Epoch J2000 Equinox J2000
|Right ascension||20h 25m 38.85705s|
|Declination||−56° 44′ 06.3230″|
|Apparent magnitude (V)||1.94|
|Spectral type||B2 IV|
|U−B color index||−0.71|
|B−V color index||−0.20|
|Radial velocity (Rv)||+2.0 km/s|
|Proper motion (μ)||RA: 6.90 mas/yr
Dec.: −86.02 mas/yr
|Parallax (π)||18.24 ± 0.52 mas|
|Distance||179 ± 5 ly
(55 ± 2 pc)
|Mass||6.3 ± 0.2 to 9.0 ± 0.1 M☉|
|Surface gravity (log g)||3.8 cgs|
|Rotational velocity (v sin i)||39 km/s|
|Age||0.2 to 30 Myr|
The historical name Peacock was assigned by Her Majesty's Nautical Almanac Office in the late 1930s during the creation of the Air Almanac, a navigational almanac for the Royal Air Force. Of the fifty-seven stars included in the new almanac, two had no classical names: Alpha Pavonis and Epsilon Carinae. The RAF insisted that all of the stars must have names, so new names were invented. Alpha Pavonis was named "Peacock" ('pavo' is Latin for 'peacock') whilst Epsilon Carinae was called "Avior". In 2016, the International Astronomical Union organized a Working Group on Star Names (WGSN) to catalog and standardize proper names for stars. The WGSN's first bulletin of July 2016 included a table of the first two batches of names approved by the WGSN; which included Peacock for this star and Avior for Epsilon Carinae.
At an apparent magnitude of 1.94, this is the brightest star in Pavo. Based upon parallax measurements, this star is about 179 light-years (55 parsecs) distant from the Earth. It has an estimated six times the Sun's mass and 5–6 times the Sun's radius, but 2,200 times the luminosity of the Sun. However, Tetzlaff et al. (2011) suggest a much higher mass of 9 times the mass of the Sun. The effective temperature of the photosphere is 18,000 K, which gives the star a blue-white hue. A stellar classification of B2 IV suggests it is a subgiant star that has begun to evolve from the main sequence with the exhaustion of the hydrogen at its core.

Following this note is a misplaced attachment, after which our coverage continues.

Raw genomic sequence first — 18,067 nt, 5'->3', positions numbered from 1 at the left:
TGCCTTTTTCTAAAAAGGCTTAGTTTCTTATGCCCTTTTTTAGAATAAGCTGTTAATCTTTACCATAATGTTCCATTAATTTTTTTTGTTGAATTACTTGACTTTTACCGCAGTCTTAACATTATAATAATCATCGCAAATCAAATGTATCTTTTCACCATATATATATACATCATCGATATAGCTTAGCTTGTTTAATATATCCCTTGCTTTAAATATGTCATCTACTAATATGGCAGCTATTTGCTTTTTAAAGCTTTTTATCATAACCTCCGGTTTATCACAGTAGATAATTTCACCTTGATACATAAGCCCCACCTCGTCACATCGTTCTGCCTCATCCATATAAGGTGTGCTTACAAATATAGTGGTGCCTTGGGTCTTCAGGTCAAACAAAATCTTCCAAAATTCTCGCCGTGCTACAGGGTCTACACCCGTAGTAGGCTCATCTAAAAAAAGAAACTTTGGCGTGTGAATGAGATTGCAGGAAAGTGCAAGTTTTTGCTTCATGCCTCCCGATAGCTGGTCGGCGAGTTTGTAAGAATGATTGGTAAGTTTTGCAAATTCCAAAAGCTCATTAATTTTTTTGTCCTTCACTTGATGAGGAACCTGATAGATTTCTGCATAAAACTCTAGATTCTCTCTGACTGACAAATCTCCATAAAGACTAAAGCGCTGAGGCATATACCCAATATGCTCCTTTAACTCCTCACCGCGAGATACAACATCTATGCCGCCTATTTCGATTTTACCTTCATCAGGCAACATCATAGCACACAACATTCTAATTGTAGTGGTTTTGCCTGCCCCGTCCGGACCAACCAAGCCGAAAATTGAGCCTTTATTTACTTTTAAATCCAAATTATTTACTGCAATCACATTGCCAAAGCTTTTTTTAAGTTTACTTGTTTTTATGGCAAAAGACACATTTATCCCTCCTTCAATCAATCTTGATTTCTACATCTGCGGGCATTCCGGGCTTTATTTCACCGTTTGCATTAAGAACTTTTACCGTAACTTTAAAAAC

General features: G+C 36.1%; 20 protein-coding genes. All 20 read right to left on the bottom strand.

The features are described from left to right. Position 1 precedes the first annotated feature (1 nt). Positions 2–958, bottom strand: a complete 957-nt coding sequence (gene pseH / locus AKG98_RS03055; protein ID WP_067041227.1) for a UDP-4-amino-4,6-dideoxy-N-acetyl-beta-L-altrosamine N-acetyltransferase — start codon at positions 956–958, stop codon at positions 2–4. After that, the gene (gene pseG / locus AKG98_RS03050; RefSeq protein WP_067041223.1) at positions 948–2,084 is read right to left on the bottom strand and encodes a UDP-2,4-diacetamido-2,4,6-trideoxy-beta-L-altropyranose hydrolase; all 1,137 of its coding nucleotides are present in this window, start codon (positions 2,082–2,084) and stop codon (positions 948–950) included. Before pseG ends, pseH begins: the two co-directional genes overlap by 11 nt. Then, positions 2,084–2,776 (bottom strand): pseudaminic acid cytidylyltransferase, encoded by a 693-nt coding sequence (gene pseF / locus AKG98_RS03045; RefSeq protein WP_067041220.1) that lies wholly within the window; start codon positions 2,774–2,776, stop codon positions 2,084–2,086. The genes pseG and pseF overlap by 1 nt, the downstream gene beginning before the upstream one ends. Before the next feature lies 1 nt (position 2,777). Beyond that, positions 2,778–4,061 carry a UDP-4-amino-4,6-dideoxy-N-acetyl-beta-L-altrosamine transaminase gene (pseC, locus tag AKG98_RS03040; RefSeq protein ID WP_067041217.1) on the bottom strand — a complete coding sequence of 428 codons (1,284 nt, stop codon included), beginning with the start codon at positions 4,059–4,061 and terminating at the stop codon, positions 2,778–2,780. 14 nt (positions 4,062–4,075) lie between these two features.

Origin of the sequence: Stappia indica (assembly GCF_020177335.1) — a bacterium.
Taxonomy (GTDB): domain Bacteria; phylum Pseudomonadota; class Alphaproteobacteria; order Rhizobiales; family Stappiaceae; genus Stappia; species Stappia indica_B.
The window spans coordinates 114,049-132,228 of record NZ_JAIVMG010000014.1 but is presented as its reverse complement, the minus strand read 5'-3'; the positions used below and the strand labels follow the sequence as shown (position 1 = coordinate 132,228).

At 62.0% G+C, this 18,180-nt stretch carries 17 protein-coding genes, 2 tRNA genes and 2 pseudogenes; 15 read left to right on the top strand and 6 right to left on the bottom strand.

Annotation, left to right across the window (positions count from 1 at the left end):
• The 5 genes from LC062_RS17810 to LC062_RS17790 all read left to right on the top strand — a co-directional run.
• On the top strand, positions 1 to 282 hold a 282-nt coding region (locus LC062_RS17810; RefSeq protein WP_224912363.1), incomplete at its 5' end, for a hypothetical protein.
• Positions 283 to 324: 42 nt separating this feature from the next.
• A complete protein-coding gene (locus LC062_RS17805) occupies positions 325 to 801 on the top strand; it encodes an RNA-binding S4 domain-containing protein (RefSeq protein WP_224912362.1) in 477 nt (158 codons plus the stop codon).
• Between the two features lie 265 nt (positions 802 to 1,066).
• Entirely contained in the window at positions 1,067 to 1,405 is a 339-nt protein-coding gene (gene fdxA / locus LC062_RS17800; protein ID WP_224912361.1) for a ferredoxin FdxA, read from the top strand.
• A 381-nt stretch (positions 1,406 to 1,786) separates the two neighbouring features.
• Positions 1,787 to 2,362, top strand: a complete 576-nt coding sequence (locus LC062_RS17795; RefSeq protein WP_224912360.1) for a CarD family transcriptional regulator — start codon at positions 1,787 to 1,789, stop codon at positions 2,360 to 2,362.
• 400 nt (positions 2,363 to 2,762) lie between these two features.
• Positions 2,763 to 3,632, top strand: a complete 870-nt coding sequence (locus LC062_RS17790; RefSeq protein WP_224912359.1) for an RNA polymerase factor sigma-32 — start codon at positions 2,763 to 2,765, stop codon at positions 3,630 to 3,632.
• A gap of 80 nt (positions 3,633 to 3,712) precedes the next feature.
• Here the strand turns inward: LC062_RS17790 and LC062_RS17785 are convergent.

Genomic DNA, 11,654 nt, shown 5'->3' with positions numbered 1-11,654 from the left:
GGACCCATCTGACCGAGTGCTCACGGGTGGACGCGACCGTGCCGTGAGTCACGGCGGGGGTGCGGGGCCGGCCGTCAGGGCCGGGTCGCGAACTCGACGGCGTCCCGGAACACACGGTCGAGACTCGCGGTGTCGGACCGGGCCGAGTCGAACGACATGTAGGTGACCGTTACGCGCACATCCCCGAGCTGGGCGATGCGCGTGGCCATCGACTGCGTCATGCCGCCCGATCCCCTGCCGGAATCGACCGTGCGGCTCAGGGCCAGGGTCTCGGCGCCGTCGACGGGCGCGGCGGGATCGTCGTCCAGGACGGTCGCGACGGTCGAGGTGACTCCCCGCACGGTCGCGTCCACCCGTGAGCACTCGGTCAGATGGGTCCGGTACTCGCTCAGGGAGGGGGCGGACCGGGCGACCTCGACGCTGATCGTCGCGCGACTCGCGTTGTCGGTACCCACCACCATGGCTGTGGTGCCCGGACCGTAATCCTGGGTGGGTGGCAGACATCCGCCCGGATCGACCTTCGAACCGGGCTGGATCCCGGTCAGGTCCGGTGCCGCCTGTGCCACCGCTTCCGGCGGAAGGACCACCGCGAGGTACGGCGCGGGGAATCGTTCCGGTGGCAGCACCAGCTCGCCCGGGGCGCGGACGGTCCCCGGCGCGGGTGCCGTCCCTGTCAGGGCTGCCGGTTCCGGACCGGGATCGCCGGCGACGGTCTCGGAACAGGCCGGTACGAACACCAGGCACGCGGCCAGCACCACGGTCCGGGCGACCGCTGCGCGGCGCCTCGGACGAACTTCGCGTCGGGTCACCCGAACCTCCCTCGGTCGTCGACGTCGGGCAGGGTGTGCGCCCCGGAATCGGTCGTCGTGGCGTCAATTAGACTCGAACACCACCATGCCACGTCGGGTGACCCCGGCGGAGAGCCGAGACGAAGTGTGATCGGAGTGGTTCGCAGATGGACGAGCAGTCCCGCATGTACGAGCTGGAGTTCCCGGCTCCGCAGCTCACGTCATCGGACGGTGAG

Stars with the mass of Alpha Pavonis are believed not to have a convection zone near their surface. Hence the material found in the outer atmosphere is not processed by the nuclear fusion occurring at the core. This means that the surface abundance of elements should be representative of the material out of which it originally formed. In particular, the surface abundance of deuterium should not change during the star's main sequence lifetime. The measured ratio of deuterium to hydrogen in this star amounts to less than 5 × 10−6, which suggests this star may have formed in a region with an unusually low abundance of deuterium, or else the deuterium was consumed by some means. A possible scenario for the latter is that the deuterium was burned through while Alpha Pavonis was a pre-main-sequence star.
Alpha Pavonis is a spectroscopic binary consisting of a pair of stars that orbit around each other with a period of 11.753 days. However, in part because the two stars have not been individually resolved, little is known about the companion.
The system may be a member of the Tucana-Horologium association of stars that share a common motion through space. The estimated age of this association is 30 million years, which, as the members share a common origin, suggests a similar age for Alpha Pavonis. However, Tetzlaff et al. (2011) suggest an age for this star of only 200,000 years. This star has a peculiar velocity of 13 km s−1 relative to its neighbors.
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